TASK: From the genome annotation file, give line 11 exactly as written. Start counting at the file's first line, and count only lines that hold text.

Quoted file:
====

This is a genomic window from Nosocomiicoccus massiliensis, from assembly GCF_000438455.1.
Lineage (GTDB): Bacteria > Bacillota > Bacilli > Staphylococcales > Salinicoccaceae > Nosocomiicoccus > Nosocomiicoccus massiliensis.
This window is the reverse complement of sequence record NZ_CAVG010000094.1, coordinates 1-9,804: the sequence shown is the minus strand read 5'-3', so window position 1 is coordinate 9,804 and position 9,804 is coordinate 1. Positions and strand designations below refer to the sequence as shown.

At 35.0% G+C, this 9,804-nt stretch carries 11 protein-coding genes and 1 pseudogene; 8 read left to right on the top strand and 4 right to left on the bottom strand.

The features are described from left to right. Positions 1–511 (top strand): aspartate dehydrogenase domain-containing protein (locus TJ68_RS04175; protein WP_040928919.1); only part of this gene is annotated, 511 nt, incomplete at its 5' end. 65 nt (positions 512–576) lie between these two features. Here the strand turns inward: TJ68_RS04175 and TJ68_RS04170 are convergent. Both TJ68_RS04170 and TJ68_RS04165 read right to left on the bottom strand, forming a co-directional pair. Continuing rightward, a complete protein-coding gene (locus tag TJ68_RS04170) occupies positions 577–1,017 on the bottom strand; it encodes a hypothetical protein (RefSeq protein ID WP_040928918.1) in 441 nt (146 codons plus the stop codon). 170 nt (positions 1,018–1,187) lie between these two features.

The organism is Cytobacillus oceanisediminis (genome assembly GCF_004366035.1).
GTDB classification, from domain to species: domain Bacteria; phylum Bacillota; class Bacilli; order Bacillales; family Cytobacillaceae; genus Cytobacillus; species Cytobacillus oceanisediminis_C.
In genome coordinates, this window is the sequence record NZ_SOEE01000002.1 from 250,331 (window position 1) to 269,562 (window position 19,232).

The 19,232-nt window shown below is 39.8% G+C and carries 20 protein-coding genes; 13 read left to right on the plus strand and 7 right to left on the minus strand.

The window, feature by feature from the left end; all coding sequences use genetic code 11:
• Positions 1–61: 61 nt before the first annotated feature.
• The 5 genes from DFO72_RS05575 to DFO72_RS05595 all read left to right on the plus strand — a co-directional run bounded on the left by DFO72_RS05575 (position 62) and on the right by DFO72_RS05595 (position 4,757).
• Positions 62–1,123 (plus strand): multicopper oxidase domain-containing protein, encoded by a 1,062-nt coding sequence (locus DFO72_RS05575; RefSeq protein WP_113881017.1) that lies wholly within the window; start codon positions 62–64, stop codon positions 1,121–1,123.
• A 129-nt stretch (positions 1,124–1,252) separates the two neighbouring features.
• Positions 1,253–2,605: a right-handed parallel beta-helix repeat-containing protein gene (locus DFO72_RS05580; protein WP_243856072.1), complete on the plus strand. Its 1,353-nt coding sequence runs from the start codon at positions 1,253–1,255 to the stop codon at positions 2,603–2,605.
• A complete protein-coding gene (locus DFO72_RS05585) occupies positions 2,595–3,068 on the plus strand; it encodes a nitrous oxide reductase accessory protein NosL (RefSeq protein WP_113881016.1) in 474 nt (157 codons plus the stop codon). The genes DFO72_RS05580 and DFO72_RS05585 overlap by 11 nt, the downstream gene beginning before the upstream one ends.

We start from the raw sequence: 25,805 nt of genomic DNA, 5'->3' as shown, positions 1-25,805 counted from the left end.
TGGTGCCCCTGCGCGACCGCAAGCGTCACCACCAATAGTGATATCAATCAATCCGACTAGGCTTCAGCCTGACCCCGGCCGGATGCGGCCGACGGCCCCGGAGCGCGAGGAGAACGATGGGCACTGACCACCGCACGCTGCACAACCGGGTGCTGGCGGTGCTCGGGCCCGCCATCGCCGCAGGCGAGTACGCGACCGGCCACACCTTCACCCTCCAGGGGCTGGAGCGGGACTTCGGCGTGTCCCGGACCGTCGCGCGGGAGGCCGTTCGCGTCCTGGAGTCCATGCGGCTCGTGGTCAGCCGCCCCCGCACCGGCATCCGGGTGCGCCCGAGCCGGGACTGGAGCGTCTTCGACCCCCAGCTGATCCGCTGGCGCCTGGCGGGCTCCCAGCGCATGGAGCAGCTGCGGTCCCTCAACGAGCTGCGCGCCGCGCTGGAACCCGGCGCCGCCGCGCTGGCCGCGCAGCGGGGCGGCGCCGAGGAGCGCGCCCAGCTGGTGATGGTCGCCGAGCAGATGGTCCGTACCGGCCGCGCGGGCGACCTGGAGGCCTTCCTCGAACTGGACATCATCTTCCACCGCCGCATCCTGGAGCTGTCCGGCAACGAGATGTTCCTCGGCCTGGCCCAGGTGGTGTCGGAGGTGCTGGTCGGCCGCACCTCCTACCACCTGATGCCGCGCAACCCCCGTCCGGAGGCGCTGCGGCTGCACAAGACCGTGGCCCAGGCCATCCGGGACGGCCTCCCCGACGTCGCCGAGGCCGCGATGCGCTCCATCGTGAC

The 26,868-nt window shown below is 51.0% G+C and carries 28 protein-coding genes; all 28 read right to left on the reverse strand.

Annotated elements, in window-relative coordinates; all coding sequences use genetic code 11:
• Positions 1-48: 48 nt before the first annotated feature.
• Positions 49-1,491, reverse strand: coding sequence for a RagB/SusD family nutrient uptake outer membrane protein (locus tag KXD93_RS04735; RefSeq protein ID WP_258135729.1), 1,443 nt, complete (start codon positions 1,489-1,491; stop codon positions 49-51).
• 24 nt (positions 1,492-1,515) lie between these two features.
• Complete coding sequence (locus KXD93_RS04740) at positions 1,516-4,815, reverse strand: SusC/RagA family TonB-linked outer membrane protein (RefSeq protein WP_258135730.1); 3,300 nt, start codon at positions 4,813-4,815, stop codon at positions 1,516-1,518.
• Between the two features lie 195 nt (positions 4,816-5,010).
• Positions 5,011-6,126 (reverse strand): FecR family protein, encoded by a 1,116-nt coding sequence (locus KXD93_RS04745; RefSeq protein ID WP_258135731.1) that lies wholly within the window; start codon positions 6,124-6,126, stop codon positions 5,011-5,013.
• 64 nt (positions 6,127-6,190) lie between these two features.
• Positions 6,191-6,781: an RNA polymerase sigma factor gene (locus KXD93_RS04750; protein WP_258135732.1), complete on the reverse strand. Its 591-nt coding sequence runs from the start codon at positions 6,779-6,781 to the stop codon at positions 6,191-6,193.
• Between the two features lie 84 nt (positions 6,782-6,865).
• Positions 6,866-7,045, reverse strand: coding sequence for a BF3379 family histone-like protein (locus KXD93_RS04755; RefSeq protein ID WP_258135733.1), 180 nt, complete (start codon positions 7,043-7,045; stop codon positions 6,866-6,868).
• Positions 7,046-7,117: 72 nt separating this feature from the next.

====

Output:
• Positions 1–61: 61 nt before the first annotated feature.